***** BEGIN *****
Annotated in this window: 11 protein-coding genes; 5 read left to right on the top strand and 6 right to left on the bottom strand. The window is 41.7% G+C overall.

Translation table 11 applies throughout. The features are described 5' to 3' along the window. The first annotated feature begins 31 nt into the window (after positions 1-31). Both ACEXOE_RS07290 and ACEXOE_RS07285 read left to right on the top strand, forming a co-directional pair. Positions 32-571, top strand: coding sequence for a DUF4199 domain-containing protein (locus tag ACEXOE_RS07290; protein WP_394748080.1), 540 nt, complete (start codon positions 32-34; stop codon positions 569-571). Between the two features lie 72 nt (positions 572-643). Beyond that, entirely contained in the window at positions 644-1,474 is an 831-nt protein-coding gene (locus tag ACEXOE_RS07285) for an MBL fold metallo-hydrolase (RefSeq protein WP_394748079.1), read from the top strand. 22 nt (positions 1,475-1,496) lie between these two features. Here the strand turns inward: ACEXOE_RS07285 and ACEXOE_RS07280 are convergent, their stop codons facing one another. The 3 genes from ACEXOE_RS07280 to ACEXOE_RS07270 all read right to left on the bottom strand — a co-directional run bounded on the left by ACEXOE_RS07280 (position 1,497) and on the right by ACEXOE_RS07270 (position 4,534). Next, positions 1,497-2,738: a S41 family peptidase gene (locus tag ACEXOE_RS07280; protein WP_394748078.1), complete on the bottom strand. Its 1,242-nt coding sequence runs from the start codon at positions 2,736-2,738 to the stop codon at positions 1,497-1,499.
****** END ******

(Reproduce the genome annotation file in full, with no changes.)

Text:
Annotated in this window: 11 protein-coding genes; 5 read left to right on the top strand and 6 right to left on the bottom strand. The window is 41.7% G+C overall.

Translation table 11 applies throughout. The features are described 5' to 3' along the window. The first annotated feature begins 31 nt into the window (after positions 1-31). Both ACEXOE_RS07290 and ACEXOE_RS07285 read left to right on the top strand, forming a co-directional pair. Positions 32-571, top strand: coding sequence for a DUF4199 domain-containing protein (locus tag ACEXOE_RS07290; protein WP_394748080.1), 540 nt, complete (start codon positions 32-34; stop codon positions 569-571). Between the two features lie 72 nt (positions 572-643). Beyond that, entirely contained in the window at positions 644-1,474 is an 831-nt protein-coding gene (locus tag ACEXOE_RS07285) for an MBL fold metallo-hydrolase (RefSeq protein WP_394748079.1), read from the top strand. 22 nt (positions 1,475-1,496) lie between these two features. Here the strand turns inward: ACEXOE_RS07285 and ACEXOE_RS07280 are convergent, their stop codons facing one another. The 3 genes from ACEXOE_RS07280 to ACEXOE_RS07270 all read right to left on the bottom strand — a co-directional run bounded on the left by ACEXOE_RS07280 (position 1,497) and on the right by ACEXOE_RS07270 (position 4,534). Next, positions 1,497-2,738: a S41 family peptidase gene (locus tag ACEXOE_RS07280; protein WP_394748078.1), complete on the bottom strand. Its 1,242-nt coding sequence runs from the start codon at positions 2,736-2,738 to the stop codon at positions 1,497-1,499.